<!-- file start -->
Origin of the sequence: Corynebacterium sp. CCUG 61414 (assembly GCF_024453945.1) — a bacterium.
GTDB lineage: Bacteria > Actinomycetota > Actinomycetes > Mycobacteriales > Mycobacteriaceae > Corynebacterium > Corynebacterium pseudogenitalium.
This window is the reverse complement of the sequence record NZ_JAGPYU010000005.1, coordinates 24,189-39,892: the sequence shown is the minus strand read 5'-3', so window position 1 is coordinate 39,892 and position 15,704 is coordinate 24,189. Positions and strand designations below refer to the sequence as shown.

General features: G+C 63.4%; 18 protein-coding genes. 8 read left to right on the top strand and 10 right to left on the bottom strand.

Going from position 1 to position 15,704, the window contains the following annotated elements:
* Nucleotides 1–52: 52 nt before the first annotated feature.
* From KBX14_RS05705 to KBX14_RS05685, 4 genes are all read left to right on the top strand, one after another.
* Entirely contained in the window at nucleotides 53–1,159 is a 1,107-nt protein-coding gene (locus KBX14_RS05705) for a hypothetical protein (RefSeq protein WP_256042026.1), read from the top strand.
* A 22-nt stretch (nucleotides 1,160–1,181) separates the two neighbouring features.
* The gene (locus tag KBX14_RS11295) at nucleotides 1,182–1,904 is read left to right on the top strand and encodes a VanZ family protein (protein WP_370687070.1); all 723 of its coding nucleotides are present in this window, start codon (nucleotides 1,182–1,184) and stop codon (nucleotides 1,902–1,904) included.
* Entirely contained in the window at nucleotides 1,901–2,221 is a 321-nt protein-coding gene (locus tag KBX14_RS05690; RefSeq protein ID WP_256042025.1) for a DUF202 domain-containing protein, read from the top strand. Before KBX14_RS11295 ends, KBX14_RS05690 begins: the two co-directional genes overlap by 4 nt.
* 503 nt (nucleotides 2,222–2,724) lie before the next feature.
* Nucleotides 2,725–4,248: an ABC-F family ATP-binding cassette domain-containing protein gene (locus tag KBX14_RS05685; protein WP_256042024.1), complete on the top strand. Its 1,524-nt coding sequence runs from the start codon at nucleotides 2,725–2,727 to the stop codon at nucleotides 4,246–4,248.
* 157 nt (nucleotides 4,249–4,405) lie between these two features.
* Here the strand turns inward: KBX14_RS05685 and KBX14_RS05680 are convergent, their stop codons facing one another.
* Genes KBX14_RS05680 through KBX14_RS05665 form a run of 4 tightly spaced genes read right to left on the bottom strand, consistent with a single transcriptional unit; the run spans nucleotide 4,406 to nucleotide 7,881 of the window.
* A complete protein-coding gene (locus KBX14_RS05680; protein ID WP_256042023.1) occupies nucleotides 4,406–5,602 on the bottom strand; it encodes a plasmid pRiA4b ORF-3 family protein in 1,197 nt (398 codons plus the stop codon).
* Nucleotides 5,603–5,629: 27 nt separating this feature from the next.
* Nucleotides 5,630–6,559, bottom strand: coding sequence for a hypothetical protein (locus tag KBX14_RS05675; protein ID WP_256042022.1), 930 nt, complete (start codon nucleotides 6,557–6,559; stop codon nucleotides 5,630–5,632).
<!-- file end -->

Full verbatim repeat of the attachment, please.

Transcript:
Origin of the sequence: Corynebacterium sp. CCUG 61414 (assembly GCF_024453945.1) — a bacterium.
GTDB lineage: Bacteria > Actinomycetota > Actinomycetes > Mycobacteriales > Mycobacteriaceae > Corynebacterium > Corynebacterium pseudogenitalium.
This window is the reverse complement of the sequence record NZ_JAGPYU010000005.1, coordinates 24,189-39,892: the sequence shown is the minus strand read 5'-3', so window position 1 is coordinate 39,892 and position 15,704 is coordinate 24,189. Positions and strand designations below refer to the sequence as shown.

General features: G+C 63.4%; 18 protein-coding genes. 8 read left to right on the top strand and 10 right to left on the bottom strand.

Going from position 1 to position 15,704, the window contains the following annotated elements:
* Nucleotides 1–52: 52 nt before the first annotated feature.
* From KBX14_RS05705 to KBX14_RS05685, 4 genes are all read left to right on the top strand, one after another.
* Entirely contained in the window at nucleotides 53–1,159 is a 1,107-nt protein-coding gene (locus KBX14_RS05705) for a hypothetical protein (RefSeq protein WP_256042026.1), read from the top strand.
* A 22-nt stretch (nucleotides 1,160–1,181) separates the two neighbouring features.
* The gene (locus tag KBX14_RS11295) at nucleotides 1,182–1,904 is read left to right on the top strand and encodes a VanZ family protein (protein WP_370687070.1); all 723 of its coding nucleotides are present in this window, start codon (nucleotides 1,182–1,184) and stop codon (nucleotides 1,902–1,904) included.
* Entirely contained in the window at nucleotides 1,901–2,221 is a 321-nt protein-coding gene (locus tag KBX14_RS05690; RefSeq protein ID WP_256042025.1) for a DUF202 domain-containing protein, read from the top strand. Before KBX14_RS11295 ends, KBX14_RS05690 begins: the two co-directional genes overlap by 4 nt.
* 503 nt (nucleotides 2,222–2,724) lie before the next feature.
* Nucleotides 2,725–4,248: an ABC-F family ATP-binding cassette domain-containing protein gene (locus tag KBX14_RS05685; protein WP_256042024.1), complete on the top strand. Its 1,524-nt coding sequence runs from the start codon at nucleotides 2,725–2,727 to the stop codon at nucleotides 4,246–4,248.
* 157 nt (nucleotides 4,249–4,405) lie between these two features.
* Here the strand turns inward: KBX14_RS05685 and KBX14_RS05680 are convergent, their stop codons facing one another.
* Genes KBX14_RS05680 through KBX14_RS05665 form a run of 4 tightly spaced genes read right to left on the bottom strand, consistent with a single transcriptional unit; the run spans nucleotide 4,406 to nucleotide 7,881 of the window.
* A complete protein-coding gene (locus KBX14_RS05680; protein ID WP_256042023.1) occupies nucleotides 4,406–5,602 on the bottom strand; it encodes a plasmid pRiA4b ORF-3 family protein in 1,197 nt (398 codons plus the stop codon).
* Nucleotides 5,603–5,629: 27 nt separating this feature from the next.
* Nucleotides 5,630–6,559, bottom strand: coding sequence for a hypothetical protein (locus tag KBX14_RS05675; protein ID WP_256042022.1), 930 nt, complete (start codon nucleotides 6,557–6,559; stop codon nucleotides 5,630–5,632).